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CARACAS: Venezuelans resumed work on Thursday after a weeklong hiatus forced by an unprecedented nationwide blackout, but President Nicolas Maduro’s regime faced fresh problems including a “terrorist attack” on an oil facility.

Three storage tanks at the Petro San Felix heavy oil processing plant in eastern Venezuela caught fire late on Wednesday, Oil Minister Manuel Quevedo told state television. There were no reports of casualties.

Quevedo blamed Guaido, the head of Venezuela’s opposition-ruled congress and self-proclaimed interim president backed by 50 countries, accusing him of collusion with the United States.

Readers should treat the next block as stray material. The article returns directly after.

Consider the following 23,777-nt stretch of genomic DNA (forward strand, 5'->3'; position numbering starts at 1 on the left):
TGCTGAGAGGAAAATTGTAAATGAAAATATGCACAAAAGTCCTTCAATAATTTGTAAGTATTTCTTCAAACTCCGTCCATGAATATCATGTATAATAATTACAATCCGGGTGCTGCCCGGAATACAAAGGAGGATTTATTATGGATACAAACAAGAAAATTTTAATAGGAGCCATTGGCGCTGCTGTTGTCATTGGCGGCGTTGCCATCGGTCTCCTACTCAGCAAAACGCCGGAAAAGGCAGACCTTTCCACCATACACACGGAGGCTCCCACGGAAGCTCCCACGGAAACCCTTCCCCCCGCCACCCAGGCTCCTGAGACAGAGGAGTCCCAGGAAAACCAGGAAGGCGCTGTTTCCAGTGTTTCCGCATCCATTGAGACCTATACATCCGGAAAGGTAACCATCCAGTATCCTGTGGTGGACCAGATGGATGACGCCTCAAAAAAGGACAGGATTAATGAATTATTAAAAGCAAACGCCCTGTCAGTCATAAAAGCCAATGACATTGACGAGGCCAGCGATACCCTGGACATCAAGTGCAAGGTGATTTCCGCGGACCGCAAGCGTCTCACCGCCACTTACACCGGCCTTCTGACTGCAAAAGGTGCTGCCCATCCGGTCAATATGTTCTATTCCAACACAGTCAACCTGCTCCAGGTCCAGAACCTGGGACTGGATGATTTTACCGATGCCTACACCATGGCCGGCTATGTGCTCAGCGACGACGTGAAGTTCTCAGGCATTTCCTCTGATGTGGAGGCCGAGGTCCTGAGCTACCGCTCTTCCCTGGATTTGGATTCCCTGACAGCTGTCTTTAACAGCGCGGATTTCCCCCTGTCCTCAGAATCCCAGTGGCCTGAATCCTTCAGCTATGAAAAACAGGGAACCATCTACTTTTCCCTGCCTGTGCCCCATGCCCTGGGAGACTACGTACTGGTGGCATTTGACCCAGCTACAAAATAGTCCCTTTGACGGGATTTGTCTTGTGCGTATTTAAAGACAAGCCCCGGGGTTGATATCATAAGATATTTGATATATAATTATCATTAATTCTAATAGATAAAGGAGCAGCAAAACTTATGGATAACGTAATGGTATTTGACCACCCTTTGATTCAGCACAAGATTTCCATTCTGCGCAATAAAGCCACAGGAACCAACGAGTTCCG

“There was a terrorist act that we denounce at an international level,” Quevedo told the VTV network.

On Twitter, the minister said Guaido and the opposition were “intensifying terrorist incursions” against the state-owned oil company PDVSA to impact Venezuela’s vital crude exports.

“Traitors!” he wrote, adding “the US has decided to rob Venezuela of its oil resources... (and) wants blood to flow.” There was no immediate reaction from the United States, which this week ordered all its diplomats out of Venezuela.

Oil accounts for 90 percent of Venezuela’s export revenues. Production has long slid, crimped by years of underinvestment and mismanagement. Stepped-up US sanctions have further trimmed exports.

Published in Dawn, March 15th, 2019